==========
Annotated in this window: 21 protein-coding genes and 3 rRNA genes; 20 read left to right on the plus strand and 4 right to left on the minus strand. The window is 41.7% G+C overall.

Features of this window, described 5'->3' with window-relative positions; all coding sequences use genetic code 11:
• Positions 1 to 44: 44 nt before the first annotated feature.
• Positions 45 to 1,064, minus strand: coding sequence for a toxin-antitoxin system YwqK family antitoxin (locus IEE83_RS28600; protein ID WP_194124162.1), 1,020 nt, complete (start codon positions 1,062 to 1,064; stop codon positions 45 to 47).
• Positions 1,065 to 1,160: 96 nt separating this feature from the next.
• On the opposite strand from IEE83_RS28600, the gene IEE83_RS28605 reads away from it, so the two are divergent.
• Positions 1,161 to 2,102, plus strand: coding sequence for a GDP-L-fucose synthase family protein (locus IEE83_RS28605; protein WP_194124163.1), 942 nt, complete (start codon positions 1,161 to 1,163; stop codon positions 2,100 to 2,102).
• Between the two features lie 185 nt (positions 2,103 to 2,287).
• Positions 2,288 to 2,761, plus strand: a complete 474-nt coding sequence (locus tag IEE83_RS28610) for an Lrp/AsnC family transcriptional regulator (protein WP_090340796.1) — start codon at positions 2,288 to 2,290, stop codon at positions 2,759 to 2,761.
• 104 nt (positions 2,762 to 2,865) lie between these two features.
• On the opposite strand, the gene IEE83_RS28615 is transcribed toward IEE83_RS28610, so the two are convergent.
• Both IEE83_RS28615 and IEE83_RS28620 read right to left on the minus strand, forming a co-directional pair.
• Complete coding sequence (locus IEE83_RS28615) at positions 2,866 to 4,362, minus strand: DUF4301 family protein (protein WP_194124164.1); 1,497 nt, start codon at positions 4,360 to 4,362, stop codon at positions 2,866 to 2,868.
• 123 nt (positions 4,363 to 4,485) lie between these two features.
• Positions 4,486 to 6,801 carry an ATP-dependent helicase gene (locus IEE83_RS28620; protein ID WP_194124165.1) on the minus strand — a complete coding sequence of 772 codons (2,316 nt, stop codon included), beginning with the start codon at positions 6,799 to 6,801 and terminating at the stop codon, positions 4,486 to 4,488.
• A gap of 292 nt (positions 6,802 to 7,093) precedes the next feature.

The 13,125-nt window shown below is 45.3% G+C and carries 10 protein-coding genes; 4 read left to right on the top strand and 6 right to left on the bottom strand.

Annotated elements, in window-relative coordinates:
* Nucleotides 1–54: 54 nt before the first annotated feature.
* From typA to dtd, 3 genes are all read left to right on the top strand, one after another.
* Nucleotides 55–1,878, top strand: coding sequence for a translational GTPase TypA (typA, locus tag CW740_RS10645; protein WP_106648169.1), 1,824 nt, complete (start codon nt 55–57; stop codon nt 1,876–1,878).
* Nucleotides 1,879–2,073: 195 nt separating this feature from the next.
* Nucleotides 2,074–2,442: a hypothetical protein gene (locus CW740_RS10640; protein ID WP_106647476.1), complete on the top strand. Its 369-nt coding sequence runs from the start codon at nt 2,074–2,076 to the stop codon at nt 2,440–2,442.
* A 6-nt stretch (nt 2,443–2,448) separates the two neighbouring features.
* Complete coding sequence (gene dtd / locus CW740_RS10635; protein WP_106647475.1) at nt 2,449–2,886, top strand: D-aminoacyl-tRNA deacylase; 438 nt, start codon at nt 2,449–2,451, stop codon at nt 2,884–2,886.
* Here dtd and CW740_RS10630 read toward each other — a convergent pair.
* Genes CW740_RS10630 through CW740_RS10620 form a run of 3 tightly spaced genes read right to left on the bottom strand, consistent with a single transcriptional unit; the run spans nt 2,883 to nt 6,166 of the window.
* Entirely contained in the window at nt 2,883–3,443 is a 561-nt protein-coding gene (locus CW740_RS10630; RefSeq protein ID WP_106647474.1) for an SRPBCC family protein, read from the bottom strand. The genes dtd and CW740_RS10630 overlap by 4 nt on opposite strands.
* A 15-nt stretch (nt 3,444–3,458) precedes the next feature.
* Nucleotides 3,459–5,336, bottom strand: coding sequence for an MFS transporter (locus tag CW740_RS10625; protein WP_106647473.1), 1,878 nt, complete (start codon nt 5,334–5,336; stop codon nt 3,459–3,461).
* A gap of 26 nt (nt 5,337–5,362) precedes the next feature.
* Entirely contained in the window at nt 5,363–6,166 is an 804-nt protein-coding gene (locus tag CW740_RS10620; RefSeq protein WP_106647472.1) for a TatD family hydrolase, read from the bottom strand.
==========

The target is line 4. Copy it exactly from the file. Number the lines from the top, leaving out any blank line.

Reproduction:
• Positions 45 to 1,064, minus strand: coding sequence for a toxin-antitoxin system YwqK family antitoxin (locus IEE83_RS28600; protein ID WP_194124162.1), 1,020 nt, complete (start codon positions 1,062 to 1,064; stop codon positions 45 to 47).